Thread
#build-tools
    k

    Kenneth

    3 years ago
    Is there any good reason to use Gradle when you are used to Maven?
    a

    aandreyev

    3 years ago
    I have recently converted from maven to gradle. I wanted to use kotlin dsl in gradle and use kotlin in the project so i have the same language for everything. I would not say i benefit much though. When you search gradle examples - it is always groovy. And because gradle is still evolving fast - search results are full of deprecated groovy gradle scrips. There are too few code samples for gradle kotlin dsl unfortunately. The multiple ways of invoking plugins and managing dependencies with no consistant syntax in examples are confusing me in gradle. So if you dont need very recent versions of kotlin compiler or some special feature, you might prefer stick with maven.
    gildor

    gildor

    3 years ago
    Kotlin DSL is still in beta and not released, Gradle docs just recently updated (and not yet released, because part of Gradle 5.0 ) to Kotlin DSL so it’s kinda expecting thing to have Groovy only samples
    The multiple ways of invoking plugins
    Actually, there is only one recommended way, use plugins dsl
    managing dependencies with no consistant syntax
    not sure what you mean Actually, all those things covered in official migration guide:https://guides.gradle.org/migrating-build-logic-from-groovy-to-kotlin/ But in general, I of course agree, if you not familiar with Gradle (and don’t want to become familiar) use of Kotlin DSL for you will be hard at the moment and you can see advantages of Kotlin DSL now only if you advanced user and ready to use pre-release technology But you still can use Groovy configs, they never be deprecated and you can eventully migrate to Kotlin But, one thing. If you familiar with Maven and everything works for you, I don’t see why you should migrate. If you have a new project it’s more interesting choice, but still, maven officially supported by Kotlin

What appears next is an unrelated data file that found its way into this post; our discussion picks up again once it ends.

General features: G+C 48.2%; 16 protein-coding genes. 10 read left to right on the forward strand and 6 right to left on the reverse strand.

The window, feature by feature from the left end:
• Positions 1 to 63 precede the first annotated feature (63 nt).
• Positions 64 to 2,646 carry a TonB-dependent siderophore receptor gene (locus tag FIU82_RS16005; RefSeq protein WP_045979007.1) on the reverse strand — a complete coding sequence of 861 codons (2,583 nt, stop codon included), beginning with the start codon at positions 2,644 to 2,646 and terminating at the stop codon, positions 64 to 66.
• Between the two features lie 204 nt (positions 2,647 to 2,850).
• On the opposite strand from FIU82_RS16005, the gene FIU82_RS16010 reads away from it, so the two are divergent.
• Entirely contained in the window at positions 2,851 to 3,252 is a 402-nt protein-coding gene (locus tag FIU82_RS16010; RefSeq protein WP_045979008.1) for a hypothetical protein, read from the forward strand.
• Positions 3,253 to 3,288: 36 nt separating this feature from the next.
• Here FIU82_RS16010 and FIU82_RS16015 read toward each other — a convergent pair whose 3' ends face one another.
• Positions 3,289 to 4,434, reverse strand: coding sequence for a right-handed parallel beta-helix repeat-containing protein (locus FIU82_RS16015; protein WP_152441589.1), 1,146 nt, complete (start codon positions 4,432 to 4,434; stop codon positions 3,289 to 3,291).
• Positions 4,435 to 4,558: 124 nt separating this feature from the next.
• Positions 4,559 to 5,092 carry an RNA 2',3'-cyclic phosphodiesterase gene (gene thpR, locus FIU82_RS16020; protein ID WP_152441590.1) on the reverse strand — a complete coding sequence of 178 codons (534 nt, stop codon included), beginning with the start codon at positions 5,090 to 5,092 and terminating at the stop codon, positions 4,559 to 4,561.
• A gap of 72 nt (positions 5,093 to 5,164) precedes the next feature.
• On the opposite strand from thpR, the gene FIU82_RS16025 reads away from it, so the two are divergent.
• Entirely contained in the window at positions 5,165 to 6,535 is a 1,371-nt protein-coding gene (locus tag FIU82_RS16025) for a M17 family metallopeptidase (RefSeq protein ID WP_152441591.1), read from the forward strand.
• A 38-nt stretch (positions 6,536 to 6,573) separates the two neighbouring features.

a

    aandreyev

    3 years ago
    managing dependencies with no consistant syntax
    not sure what you mean
    @gildor i mean things like this
    compile group: 'ch.qos.logback', name: 'logback-classic', version: "1.2.3"
    
        implementation group: 'ch.qos.logback', name: 'logback-classic', version: "1.2.3"
        implementation('ch.qos.logback:logback-classic:1.2.3')
    
        implementation("ch.qos.logback:logback-classic:1.2.3")
    
        implementation(group = "ch.qos.logback", name = "logback-classic", version = "1.2.3")
    
        compile("ch.qos.logback:logback-classic:1.2.3")
    
        compile(group = "ch.qos.logback", name = "logback-classic", version = "1.2.3")
    i have 6 different ways (maybe more) to put the same thing i do not benefit much from that kind of flexibility
    plus the plugins like theese - yet another additional mechanism for dep management (intended to make things more clear and simple, i guess)
    dependencyManagement {
        imports {
            mavenBom 'com.amazonaws:aws-java-sdk-bom:1.11.228'
         }
        dependencies {
    if you are familiar with gradle best practicies - they are obvoius for you
    but if you are switching from maven - they just confuse
    gildor

    gildor

    3 years ago
    compile and implementation have nothing with consistency, just different configurations with own behavior of class path, in this case it is very similar to Maven dependency scope, no big difference there. Yeah, this is groovy too flexible in many situations
    And yeah, Gradle support short and long dependency definition, I suppose long one used to be more familiar for Maven users